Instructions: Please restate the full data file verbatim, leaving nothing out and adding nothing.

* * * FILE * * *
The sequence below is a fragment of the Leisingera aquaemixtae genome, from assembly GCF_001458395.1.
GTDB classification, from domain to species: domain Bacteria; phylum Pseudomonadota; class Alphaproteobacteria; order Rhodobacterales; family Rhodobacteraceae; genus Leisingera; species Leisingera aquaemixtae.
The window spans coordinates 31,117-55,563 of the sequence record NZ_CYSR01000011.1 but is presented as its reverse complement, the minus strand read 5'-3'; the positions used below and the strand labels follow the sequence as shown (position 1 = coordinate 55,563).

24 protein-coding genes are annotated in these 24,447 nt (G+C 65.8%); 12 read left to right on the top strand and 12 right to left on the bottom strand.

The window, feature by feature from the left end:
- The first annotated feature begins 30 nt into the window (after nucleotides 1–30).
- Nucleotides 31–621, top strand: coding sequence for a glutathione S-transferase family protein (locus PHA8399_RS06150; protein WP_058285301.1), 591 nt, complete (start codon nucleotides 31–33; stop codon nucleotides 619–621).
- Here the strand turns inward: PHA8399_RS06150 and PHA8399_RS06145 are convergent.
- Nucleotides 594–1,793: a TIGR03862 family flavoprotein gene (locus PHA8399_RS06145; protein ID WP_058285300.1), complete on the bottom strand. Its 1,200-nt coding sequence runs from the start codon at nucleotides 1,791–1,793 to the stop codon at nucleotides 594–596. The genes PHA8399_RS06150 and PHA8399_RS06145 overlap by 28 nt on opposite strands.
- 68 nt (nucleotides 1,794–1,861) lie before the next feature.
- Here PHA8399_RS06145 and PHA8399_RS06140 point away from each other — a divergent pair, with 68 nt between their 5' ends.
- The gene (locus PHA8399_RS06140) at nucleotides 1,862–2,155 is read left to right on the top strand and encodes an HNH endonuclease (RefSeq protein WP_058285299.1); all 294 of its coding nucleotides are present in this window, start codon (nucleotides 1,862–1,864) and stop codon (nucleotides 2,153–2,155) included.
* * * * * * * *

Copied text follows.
The sequence below is a fragment of the Leisingera aquaemixtae genome, from assembly GCF_001458395.1.
GTDB classification, from domain to species: domain Bacteria; phylum Pseudomonadota; class Alphaproteobacteria; order Rhodobacterales; family Rhodobacteraceae; genus Leisingera; species Leisingera aquaemixtae.
The window spans coordinates 31,117-55,563 of the sequence record NZ_CYSR01000011.1 but is presented as its reverse complement, the minus strand read 5'-3'; the positions used below and the strand labels follow the sequence as shown (position 1 = coordinate 55,563).

24 protein-coding genes are annotated in these 24,447 nt (G+C 65.8%); 12 read left to right on the top strand and 12 right to left on the bottom strand.

The window, feature by feature from the left end:
- The first annotated feature begins 30 nt into the window (after nucleotides 1–30).
- Nucleotides 31–621, top strand: coding sequence for a glutathione S-transferase family protein (locus PHA8399_RS06150; protein WP_058285301.1), 591 nt, complete (start codon nucleotides 31–33; stop codon nucleotides 619–621).
- Here the strand turns inward: PHA8399_RS06150 and PHA8399_RS06145 are convergent.
- Nucleotides 594–1,793: a TIGR03862 family flavoprotein gene (locus PHA8399_RS06145; protein ID WP_058285300.1), complete on the bottom strand. Its 1,200-nt coding sequence runs from the start codon at nucleotides 1,791–1,793 to the stop codon at nucleotides 594–596. The genes PHA8399_RS06150 and PHA8399_RS06145 overlap by 28 nt on opposite strands.
- 68 nt (nucleotides 1,794–1,861) lie before the next feature.
- Here PHA8399_RS06145 and PHA8399_RS06140 point away from each other — a divergent pair, with 68 nt between their 5' ends.
- The gene (locus PHA8399_RS06140) at nucleotides 1,862–2,155 is read left to right on the top strand and encodes an HNH endonuclease (RefSeq protein WP_058285299.1); all 294 of its coding nucleotides are present in this window, start codon (nucleotides 1,862–1,864) and stop codon (nucleotides 2,153–2,155) included.